Client: Ministerio de Ciencia e Innovación
Dates: 2009-2012
Participants: CENIT, Transyt-UPM, IESE-CIIL

Public-Private-Partnerships (PPPs) are becoming very popular all around the world as a means for the government to introduce the private sector in managing and financing public transport infrastructure. One of the main goals of PPPs is to increase social efficiency through a better allocation of risks and a better definition of incentives among the stakeholders (the government, the concessionaire, the users and the lenders). One of the most traditional means of implementing PPPs is through the toll concession approach. Up to now, most of the toll road concessions granted all around the world have transferred traffic risk to the concessionaire. However, some researchers, on the basis of empirical analysis have concluded that fully allocating traffic risk to the private contractor may entail some unwanted effects. On the one hand, the concessionaire can hardly manage traffic demand, which can lead to an ultimate unfair outcome. On the other hand, the bidders tend to inflate their traffic forecasts to justify aggressive offers in order to win the tender at all cost under the hope that the government will renegotiate in the future.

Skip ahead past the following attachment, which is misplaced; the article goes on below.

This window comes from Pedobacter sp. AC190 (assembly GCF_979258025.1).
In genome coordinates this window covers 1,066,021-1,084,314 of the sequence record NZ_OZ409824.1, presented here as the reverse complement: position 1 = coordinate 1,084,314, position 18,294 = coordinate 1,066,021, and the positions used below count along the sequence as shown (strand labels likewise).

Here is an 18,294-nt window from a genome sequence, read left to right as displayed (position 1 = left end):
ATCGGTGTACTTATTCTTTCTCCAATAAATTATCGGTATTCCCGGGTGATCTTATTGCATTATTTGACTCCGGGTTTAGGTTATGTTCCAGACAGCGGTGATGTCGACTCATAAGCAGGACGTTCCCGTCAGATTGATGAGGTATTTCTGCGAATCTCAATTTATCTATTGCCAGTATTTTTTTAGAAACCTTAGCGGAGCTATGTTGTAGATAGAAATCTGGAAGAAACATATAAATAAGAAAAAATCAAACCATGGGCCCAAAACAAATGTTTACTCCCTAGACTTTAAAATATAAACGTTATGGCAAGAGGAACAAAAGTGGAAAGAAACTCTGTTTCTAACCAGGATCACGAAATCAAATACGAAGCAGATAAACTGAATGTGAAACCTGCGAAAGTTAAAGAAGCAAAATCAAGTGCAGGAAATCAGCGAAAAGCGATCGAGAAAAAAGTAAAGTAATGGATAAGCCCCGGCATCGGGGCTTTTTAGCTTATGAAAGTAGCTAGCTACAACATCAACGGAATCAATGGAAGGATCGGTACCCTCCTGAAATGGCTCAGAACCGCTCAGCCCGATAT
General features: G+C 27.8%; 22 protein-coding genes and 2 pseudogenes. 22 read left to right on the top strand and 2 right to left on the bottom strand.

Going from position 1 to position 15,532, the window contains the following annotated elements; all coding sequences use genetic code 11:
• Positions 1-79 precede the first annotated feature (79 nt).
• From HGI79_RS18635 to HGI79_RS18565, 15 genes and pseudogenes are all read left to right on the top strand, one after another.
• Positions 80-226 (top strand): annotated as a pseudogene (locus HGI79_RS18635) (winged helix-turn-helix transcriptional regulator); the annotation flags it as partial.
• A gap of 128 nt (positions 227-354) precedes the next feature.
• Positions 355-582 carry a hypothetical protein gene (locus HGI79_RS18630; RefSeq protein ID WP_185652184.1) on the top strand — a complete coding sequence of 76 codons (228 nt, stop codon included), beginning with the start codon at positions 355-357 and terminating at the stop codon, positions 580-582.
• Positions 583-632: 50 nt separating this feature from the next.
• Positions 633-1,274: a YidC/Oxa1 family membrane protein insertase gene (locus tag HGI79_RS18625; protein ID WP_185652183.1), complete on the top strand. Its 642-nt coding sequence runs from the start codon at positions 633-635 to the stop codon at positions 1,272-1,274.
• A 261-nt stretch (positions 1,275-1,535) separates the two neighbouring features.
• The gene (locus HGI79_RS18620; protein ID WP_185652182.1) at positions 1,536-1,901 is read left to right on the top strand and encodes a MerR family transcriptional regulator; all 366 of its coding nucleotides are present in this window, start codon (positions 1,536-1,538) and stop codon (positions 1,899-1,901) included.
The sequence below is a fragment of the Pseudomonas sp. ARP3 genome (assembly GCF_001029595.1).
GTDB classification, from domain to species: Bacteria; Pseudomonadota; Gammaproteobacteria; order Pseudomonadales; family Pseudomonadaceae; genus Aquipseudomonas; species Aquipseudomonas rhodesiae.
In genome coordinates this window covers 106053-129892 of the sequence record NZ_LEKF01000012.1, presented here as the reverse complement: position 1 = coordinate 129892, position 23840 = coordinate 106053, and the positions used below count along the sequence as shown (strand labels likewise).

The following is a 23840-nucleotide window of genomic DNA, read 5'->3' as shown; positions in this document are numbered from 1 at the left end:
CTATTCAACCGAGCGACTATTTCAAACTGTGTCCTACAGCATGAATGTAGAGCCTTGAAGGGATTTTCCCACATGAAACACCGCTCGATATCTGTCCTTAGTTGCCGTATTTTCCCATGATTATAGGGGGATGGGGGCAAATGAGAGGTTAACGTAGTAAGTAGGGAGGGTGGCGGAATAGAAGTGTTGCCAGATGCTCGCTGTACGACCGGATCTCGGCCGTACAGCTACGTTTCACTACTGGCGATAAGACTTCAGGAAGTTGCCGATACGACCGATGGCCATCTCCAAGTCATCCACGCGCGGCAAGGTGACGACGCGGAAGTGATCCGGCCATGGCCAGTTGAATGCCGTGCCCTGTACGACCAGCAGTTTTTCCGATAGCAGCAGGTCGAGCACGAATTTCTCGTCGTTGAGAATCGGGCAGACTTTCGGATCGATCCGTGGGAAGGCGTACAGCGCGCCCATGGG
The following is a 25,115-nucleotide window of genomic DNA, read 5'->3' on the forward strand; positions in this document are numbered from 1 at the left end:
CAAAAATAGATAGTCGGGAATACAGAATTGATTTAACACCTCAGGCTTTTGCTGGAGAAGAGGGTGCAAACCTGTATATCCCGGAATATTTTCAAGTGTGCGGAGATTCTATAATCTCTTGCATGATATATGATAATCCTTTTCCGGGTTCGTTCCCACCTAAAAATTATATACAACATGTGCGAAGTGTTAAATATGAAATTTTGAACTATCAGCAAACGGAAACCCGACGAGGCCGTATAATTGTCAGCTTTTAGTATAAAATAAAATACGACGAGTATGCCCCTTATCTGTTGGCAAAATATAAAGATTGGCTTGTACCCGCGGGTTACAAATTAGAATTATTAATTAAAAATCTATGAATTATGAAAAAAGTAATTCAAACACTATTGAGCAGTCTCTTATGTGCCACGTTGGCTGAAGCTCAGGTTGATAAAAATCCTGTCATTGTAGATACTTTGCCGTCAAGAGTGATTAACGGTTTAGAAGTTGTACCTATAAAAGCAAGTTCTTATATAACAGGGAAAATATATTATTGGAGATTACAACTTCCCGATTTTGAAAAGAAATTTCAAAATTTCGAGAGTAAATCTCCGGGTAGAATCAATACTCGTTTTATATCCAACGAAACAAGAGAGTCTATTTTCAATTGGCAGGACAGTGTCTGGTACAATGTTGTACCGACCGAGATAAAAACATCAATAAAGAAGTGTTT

The main hypothesis of this research is that a better traffic risk allocation among the stakeholders involved in toll road concessions along with a better definition of incentives in the contract, can lead to a more fair and efficient outcome for the society. To conduct this analysis, we will study the causes of inaccuracy in traffic estimations from a double prospective: modeling forecasting errors, and strategic errors committed by the bidders in the tender. Once we have identified the causes of errors and validate them through an empirical analysis, we will design a model that evaluates the ultimate outcome—in terms of social efficiency—of incorporating the right incentives in the contract. Specifically, this model will introduce the mechanisms to share traffic risk among the different stakeholders allowing for traffic uncertainty. The outcome of this research can be very useful for the governments in order to carry out the “value for money” appraisal intending to assess a priori the best way of contracting in order to reach the highest social welfare.

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